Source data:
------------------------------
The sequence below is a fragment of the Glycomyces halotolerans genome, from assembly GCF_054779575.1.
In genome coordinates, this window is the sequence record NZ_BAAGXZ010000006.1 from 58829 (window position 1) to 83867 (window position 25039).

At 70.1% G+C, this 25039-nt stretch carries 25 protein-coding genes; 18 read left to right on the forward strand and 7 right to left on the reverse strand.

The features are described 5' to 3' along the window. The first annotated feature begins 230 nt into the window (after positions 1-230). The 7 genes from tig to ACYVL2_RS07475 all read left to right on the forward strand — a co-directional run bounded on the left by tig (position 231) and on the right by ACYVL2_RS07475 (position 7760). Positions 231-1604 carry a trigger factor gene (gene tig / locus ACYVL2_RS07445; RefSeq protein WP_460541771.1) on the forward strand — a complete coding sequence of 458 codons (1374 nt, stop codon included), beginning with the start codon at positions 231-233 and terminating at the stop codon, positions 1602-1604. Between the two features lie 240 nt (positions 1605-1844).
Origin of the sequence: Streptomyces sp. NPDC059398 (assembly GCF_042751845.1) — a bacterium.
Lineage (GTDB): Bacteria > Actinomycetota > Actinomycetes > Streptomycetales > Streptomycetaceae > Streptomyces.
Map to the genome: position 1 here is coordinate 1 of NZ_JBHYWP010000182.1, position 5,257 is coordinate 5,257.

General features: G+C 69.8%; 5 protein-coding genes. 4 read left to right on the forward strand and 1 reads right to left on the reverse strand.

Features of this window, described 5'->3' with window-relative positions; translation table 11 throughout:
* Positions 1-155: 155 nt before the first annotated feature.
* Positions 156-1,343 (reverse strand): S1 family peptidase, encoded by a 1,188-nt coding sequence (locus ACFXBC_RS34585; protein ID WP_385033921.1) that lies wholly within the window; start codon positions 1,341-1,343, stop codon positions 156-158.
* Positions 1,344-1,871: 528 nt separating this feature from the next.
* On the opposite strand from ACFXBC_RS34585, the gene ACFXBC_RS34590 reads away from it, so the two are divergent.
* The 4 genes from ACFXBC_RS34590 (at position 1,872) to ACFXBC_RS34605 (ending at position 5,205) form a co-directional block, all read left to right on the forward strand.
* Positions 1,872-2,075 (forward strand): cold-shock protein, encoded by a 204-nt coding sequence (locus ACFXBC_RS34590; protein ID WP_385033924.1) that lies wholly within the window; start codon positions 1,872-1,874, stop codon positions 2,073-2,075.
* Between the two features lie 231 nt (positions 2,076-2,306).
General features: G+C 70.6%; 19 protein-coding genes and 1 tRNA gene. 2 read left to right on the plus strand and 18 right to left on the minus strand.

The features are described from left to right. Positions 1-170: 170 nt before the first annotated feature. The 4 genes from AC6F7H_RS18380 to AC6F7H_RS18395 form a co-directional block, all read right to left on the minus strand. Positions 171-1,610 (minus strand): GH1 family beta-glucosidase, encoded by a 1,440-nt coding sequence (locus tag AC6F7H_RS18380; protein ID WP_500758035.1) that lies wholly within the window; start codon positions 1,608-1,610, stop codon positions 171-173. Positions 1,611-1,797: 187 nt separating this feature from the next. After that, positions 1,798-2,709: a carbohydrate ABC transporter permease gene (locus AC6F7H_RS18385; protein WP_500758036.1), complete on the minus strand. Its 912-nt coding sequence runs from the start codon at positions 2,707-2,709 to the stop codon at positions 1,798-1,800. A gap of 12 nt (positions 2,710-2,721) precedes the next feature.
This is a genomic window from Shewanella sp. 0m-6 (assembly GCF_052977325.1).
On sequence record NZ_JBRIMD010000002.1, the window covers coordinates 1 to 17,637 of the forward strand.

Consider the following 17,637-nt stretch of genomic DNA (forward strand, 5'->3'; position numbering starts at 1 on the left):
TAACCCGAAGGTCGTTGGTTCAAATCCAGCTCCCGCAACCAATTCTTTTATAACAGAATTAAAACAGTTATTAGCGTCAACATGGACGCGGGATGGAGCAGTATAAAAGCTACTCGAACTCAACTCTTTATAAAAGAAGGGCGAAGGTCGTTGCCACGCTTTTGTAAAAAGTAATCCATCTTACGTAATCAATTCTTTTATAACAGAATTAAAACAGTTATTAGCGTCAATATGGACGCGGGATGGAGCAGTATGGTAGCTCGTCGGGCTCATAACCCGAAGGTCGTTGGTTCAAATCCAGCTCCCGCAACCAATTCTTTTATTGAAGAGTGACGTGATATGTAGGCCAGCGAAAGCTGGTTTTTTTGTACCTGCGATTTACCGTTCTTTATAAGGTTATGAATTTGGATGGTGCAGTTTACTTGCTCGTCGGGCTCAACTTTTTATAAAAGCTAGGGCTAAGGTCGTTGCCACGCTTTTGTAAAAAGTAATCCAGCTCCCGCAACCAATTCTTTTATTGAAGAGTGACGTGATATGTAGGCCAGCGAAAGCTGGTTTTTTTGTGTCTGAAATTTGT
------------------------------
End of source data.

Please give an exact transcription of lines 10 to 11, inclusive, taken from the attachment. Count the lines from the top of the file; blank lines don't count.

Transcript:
* Positions 1-155: 155 nt before the first annotated feature.
* Positions 156-1,343 (reverse strand): S1 family peptidase, encoded by a 1,188-nt coding sequence (locus ACFXBC_RS34585; protein ID WP_385033921.1) that lies wholly within the window; start codon positions 1,341-1,343, stop codon positions 156-158.